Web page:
Finally, cell density and ratio of parenchymal to nonparenchymal cells must be determined. High cell density can initially maintain viability and proliferation, but printed tissues with densities that are too high can lead to hyperplasia or apoptosis [49]. Ratios of parenchymal to nonparenchymal cells within a bioprinted tissue can affect tissue function of the final construct [41].

Recent advances in bioink fabrication

Multimaterial bioprinting & hybrid bioinks

As technologies advance and allow for multimaterial integration, more models are developed with multiple bioinks to truly mimic the complex nature of many tissues [39,41—43]. Recently, Kang et al. successfully constructed human-size tissue constructs from a mix of matrix, support and sacrificial bioinks [43]. Fabricated on an in-house custom-built bioprinter, various tissue types were fabricated and implanted into rats [43]. This work demonstrates the capabilities of combining multiple bioinks to achieve large complex structures.

In addition to multimaterial prints, individual bioinks are also becoming more complex. Matrix bioinks, like the one used by Kang et al., mix specific combinations of extracellular matrix proteins, glycosaminoglycans, and biomaterials with high printability to create highly printable bioinks with more realistic representation of the cellular environment [42,43]. For varying tissue types, alternative ratios of these components are used to recreate specified environments. These hybrid bioinks are just beginning to be explored and further characterization and development is needed before widespread adoption.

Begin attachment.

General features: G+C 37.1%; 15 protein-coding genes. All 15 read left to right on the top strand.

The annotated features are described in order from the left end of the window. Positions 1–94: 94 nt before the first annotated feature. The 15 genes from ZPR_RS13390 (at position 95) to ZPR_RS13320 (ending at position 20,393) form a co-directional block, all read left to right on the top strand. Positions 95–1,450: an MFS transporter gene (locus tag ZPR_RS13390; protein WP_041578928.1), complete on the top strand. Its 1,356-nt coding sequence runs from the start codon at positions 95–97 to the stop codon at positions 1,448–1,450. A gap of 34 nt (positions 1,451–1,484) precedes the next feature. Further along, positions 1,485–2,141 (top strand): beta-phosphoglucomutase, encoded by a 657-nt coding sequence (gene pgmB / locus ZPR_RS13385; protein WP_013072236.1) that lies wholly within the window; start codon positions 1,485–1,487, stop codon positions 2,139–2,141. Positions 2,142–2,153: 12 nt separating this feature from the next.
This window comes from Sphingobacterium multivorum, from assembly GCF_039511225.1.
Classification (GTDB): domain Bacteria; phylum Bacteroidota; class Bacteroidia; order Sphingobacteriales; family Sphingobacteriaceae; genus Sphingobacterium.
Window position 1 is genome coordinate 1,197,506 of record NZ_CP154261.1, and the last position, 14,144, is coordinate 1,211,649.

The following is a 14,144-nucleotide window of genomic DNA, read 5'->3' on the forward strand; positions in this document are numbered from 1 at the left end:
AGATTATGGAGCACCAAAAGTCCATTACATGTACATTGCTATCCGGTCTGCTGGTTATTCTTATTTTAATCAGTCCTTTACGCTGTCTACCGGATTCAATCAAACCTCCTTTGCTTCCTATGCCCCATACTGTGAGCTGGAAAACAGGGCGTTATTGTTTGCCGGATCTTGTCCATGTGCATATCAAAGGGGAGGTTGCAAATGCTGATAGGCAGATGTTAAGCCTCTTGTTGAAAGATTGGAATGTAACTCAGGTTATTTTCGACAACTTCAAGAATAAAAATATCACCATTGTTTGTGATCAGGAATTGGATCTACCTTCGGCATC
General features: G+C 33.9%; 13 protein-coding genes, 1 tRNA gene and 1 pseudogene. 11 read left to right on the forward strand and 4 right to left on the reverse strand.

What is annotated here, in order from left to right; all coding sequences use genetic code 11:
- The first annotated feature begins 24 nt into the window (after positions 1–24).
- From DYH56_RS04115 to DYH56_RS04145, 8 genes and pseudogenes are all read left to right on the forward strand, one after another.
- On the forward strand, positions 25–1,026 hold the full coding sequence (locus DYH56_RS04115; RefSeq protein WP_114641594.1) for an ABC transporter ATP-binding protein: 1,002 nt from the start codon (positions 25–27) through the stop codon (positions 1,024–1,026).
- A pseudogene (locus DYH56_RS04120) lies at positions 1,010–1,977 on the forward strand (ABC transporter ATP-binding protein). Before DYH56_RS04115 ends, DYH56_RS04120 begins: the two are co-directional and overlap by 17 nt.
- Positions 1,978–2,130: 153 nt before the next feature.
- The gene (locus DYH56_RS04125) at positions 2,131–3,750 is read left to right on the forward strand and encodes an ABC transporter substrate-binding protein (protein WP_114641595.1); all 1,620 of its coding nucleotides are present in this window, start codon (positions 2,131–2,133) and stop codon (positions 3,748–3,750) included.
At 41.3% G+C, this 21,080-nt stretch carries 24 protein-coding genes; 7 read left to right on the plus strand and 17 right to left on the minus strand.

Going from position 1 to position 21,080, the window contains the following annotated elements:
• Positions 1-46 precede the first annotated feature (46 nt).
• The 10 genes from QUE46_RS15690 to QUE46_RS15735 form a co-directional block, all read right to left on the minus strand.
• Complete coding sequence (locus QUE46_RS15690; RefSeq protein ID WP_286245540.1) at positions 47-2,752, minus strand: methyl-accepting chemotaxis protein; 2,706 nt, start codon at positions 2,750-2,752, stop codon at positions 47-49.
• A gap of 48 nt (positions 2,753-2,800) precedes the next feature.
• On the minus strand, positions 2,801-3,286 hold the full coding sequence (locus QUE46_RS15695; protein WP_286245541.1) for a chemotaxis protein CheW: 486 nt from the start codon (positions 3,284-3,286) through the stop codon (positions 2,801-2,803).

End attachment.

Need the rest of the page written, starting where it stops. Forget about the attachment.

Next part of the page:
4D bioprinting

Other exciting advances in bioink development come in the form of 4D biomaterials. For these bioinks, an external stimulus such as temperature, pH , magnetic fields or light on the structure of a 3D printed object is controlled to alter the shape [44]. These specially formulated bioinks can be printed in a simple structure then assembled into more complex structures through the use of these post-printing stimuli [44].

Cell growth and tissue maturation within 3D structures can also be considered a form of 4D bioprinting, where the stimulus is time. Culture conditions, such as exposure to growth factors or mechanical stimuli, as well as cell-to-cell communication and matrix deposition are all considered in the 4D bioprinting process for the development of mature, functional tissues [44]. Like hybrid bioinks, 4D bioprinting processes present exciting potential for biofabrication but must be further characterizaed and developed.

Integration with post-processing devices

Whether applying various stimuli for 4D bioprinting or simply culturing a 3D bioprinted tissue, the post-processing of biofabricated structures is an important final step in the biofabrication process. Printed cells and bioinks often take time to develop into functional tissues, and thus must be provided with the proper culture conditions to encourage tissue growth and maturation.